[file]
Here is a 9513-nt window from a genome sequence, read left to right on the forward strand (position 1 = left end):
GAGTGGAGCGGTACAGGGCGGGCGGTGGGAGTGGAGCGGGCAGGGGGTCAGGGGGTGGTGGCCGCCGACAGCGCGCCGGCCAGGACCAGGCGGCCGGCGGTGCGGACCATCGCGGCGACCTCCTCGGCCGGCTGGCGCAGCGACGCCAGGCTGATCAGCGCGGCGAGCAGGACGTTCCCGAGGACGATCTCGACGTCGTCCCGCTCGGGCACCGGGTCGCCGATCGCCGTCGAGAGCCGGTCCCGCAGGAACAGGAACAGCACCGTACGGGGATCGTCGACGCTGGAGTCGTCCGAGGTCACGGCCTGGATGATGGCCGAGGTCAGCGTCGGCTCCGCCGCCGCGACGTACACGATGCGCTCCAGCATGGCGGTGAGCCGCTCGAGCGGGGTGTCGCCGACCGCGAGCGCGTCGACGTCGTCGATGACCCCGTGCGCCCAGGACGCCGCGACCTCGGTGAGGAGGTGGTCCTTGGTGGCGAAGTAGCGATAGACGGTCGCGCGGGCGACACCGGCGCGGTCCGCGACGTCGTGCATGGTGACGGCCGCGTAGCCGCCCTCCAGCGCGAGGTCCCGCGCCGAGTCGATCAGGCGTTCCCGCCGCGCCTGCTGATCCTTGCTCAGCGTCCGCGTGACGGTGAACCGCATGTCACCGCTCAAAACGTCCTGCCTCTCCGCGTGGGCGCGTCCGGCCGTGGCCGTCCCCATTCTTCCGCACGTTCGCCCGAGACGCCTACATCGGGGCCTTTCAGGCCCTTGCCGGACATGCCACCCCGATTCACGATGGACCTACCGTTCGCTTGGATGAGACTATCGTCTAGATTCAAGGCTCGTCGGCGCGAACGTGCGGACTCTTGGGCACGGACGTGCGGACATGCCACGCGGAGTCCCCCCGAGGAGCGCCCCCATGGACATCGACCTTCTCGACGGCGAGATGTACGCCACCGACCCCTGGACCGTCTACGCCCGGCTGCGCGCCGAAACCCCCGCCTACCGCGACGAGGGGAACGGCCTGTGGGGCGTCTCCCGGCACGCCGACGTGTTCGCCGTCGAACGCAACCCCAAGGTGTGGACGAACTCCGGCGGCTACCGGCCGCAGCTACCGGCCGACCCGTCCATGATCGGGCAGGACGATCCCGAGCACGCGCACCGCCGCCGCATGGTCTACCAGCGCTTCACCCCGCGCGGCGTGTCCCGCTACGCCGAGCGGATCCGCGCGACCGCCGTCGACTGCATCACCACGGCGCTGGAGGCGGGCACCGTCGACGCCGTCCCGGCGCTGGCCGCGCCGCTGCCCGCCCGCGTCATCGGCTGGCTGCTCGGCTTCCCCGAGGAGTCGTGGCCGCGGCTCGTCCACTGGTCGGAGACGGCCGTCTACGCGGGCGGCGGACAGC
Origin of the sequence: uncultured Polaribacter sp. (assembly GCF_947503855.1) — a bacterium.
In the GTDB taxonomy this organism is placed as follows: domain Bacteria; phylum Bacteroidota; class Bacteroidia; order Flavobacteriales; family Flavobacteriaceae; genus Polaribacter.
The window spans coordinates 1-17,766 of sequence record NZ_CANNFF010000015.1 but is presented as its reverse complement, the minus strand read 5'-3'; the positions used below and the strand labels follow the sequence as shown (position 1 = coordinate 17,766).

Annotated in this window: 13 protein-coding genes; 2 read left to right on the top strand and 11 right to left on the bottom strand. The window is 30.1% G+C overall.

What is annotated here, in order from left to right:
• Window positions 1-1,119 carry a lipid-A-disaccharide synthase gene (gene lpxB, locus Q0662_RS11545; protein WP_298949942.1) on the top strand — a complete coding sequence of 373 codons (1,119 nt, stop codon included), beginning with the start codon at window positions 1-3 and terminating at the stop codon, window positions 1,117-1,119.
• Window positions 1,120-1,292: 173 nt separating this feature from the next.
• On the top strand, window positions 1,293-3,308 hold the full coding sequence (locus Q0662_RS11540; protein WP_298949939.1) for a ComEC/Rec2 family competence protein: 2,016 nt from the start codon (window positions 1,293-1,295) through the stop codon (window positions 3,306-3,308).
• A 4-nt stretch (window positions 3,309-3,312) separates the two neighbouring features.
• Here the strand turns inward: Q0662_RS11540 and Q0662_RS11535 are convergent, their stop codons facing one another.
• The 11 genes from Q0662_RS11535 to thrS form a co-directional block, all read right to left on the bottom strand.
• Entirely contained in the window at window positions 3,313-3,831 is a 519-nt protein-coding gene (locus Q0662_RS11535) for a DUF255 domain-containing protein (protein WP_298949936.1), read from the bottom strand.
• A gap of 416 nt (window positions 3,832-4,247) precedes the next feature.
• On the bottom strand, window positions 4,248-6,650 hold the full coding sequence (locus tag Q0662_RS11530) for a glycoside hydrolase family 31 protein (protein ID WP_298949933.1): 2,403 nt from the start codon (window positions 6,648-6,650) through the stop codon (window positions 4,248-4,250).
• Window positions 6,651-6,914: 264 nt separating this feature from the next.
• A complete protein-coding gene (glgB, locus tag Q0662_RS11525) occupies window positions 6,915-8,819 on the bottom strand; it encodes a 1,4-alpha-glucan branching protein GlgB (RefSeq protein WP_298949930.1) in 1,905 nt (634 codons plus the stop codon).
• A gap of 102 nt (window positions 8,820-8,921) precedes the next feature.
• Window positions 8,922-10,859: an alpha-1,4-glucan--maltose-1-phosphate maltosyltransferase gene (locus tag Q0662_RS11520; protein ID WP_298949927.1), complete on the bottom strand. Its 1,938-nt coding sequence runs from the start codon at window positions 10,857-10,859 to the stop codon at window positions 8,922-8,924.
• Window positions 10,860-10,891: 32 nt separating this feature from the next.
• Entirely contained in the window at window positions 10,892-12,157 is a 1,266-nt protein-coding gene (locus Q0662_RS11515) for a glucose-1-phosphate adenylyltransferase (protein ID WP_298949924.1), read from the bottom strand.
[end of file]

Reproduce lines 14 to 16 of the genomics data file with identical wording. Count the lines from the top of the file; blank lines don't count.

• Entirely contained in the window at window positions 3,313-3,831 is a 519-nt protein-coding gene (locus Q0662_RS11535) for a DUF255 domain-containing protein (protein WP_298949936.1), read from the bottom strand.
• A gap of 416 nt (window positions 3,832-4,247) precedes the next feature.
• On the bottom strand, window positions 4,248-6,650 hold the full coding sequence (locus tag Q0662_RS11530) for a glycoside hydrolase family 31 protein (protein ID WP_298949933.1): 2,403 nt from the start codon (window positions 6,648-6,650) through the stop codon (window positions 4,248-4,250).